"Mary, you silly old fraud," someone cried gaily, "this isn't Pirandello!"
It was then that the video system of the inter-corn blacked out, as though suddenly shattered, as did the audio-system shortly after¬ward. There is reason to believe, however, that the sound communi¬cation system was eventually restored, and, according to some accounts, occasional reports (of an almost incredible nature) con¬tinue to be received, as the craft-which was heavily fueled for its return trip to earth-still blazes through the farther reaches of space.
Surely, despite the negative and rather disappointing aspects of the flight, there are at least two profitable lessons to be learned from it: (1) that the antiquated, intolerant attitude of the Agency, and of Government generally, towards sexual freedom, can only cause individual repression which may at any time-and especially under the terrific tensions of space-B.ight-have a boomerang effect to the great disadvantage of all concerned, and (2) that there may well be, after all, an ancient wisdom in the old adage, "Five's a crowd."


Lisping? Check
Bitchiness? Check
Transvestites? Check
Wholly inappropriate homosexuals comically disgracing some bastion of all-American masculine pride? Check
Well if nothing else this is pretty comprehensive in enumaterating many of the mannerisms and comedic set-ups that would obtain for the better part of the next 20 or so years. I am however absolutely entranced by the phrase “insane faggot hassle”. If ever there were a perfect title for some queer ‘zine then it must be “Insane Faggot Hassle”. Of course this piece is mostly written in a deliberately conservative style appropriate to a report, to set a contrasting background for the sudden eruption of queaniness, so there’s little else to rise to that kind of word-juggling, which is a shame.
The illustration is from a reprint in the short-lived late ‘60s English humour magazine “Private Collection”.
There is a recurrence of comedy homosexuals in Southern’s works, his writing and his films. If there is a sudden sprinkling of cameo comedy queers in the more daring films appearing in the later ‘60s then it is not merely because there is a new license in sexual matters in society but because the films are often either written by Southern, adapted from his works, or else the film-makers are trying to capture the same tone.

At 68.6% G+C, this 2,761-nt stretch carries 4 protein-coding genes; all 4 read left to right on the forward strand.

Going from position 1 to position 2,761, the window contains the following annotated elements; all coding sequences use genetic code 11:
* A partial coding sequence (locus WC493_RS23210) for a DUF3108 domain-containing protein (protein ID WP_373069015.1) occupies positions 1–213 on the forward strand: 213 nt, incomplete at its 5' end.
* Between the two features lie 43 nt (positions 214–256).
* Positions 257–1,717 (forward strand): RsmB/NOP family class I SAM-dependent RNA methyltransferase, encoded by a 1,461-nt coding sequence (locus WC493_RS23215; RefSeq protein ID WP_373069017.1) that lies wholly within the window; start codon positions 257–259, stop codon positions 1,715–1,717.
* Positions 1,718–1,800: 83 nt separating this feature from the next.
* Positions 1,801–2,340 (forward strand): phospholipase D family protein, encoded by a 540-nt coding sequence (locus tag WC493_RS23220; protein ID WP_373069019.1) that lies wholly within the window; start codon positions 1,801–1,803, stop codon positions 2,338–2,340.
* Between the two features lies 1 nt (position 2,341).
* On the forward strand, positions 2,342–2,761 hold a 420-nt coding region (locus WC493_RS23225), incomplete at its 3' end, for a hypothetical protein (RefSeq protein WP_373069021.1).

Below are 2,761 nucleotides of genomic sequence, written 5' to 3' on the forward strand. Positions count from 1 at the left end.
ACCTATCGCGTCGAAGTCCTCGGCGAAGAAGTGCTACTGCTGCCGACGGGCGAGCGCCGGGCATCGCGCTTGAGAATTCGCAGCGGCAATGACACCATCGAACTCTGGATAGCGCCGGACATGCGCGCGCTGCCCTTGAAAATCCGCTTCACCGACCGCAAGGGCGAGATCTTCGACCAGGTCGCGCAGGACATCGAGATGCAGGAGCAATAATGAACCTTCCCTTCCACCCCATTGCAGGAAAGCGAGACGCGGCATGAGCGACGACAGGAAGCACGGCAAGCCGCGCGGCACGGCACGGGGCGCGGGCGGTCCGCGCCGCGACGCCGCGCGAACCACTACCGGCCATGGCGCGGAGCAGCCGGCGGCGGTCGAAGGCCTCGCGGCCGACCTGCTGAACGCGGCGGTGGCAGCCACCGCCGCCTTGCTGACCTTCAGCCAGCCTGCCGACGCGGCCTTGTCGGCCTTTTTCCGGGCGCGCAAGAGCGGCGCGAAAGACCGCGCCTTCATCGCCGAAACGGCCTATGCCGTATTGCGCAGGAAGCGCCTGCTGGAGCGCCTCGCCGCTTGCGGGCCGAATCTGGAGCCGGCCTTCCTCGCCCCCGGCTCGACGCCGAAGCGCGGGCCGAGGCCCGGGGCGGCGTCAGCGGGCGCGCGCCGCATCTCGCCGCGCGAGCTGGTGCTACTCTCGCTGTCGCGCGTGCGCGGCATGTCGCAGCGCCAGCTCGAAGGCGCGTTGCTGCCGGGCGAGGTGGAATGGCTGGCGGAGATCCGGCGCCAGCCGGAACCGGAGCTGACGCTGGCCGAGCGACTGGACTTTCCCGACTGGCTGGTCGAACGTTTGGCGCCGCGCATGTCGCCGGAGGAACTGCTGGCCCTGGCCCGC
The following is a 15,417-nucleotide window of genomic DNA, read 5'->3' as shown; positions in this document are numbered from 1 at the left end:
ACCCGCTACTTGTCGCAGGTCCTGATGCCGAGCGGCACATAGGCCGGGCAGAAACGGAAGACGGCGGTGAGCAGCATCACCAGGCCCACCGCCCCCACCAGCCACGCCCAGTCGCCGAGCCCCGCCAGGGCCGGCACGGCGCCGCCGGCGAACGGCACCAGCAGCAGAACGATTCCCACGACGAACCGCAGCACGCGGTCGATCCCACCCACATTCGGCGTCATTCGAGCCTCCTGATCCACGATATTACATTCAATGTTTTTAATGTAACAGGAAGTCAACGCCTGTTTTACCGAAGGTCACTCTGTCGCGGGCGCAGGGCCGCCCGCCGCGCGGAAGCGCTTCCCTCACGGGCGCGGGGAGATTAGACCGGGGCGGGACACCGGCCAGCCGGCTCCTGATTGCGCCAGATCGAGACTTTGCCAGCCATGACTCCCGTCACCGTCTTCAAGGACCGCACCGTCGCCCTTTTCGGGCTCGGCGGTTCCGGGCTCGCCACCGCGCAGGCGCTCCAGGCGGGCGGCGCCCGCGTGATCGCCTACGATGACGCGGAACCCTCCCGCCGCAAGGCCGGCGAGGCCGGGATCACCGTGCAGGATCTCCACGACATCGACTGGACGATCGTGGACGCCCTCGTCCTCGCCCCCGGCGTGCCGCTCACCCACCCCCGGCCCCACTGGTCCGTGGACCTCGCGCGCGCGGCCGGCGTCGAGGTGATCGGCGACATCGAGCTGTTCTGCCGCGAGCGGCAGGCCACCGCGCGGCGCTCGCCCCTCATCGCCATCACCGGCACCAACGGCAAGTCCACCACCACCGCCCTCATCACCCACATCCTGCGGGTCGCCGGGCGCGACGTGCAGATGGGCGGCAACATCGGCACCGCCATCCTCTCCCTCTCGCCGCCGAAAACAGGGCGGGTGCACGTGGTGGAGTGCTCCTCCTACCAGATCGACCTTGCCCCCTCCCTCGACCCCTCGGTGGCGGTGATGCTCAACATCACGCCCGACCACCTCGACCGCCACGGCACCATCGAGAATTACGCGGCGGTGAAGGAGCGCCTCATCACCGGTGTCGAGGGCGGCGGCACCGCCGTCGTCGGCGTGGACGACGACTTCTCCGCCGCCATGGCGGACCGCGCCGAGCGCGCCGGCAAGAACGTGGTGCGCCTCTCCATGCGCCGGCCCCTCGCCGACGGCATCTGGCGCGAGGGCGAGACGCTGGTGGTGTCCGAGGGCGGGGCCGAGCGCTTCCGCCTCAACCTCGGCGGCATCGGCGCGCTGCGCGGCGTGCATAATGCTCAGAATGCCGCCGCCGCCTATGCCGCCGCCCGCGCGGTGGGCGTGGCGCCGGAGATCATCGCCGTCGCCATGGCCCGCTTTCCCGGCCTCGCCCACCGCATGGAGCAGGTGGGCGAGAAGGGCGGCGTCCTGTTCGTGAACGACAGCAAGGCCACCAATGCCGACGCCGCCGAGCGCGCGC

From “An Impolite Interview with Terry Southern" in “The Realist” May 1964

Q. Some readers have felt that, in a couple of things you've written for "The Realist", that there was an underlying hostility toward homosexuals. Do you have an underlying hostility toward homosexuals?

A. No, I do not, Paul, but def! Some of my best friends, in fact, are absolutely insanely raving gay. "Prancing gay," it's sometimes called - that's the gayest there is. My notion of homosexuality, by the way- I mean the area of interest it holds for me - is in the manner, speech, and implicit outlook, and has nothing to do with the person's sex-life.
I know guys, for example, who are actually married to boys, but they wouldn't be homosexual in my mind because their manner and so on is non-gay. On the other hand, there does exist a very definite gay-syndrome, and anyone who has not observed this is simply too busy playing the fool. Now if you want to say that the very awareness of the syndrome is hostility, I could not argue that-though I hasten to add that by no means do I find it an unpleasant syndrome. As for its significance, I would certainly say that persons who are quite openly and freely gay have more in common, or believe they have, than persons who say they are Catholic or Jewish have.
In fact, if you were to compile a list of group-identifications which have any internal strength left, I would say the gay would rank fairly high. The highest of course, would be the junkies - they have a sense of togetherness, a common frame of reference, and so on, that surpasseth all. Jewish is finished, Negro is rapidly falling to pieces. The Gurdjieff people, Actors Studio people- I think they're fairly tight, but of course they're both tiny groups.
But you take the gay-well, I don't want to go too far out on a limb here, prediction-wise, but by God, I'll just bet that if someone, a smart politician, really used his head - no pun intended there, Paul, har, har - and made a strong, very direct bid for the huge gay vote. . . well!

Q. As a matter of fact, there is a gay politician who, when a reporter asked him off the record if he thought his homosexuality would affect the election, he replied that he was hoping for the latent vote.

A. Anyway, if I may return to your question, I say no, I am not anti-gay, and, in fact, I say moreover that only a non-gay could have interpreted my articles as such.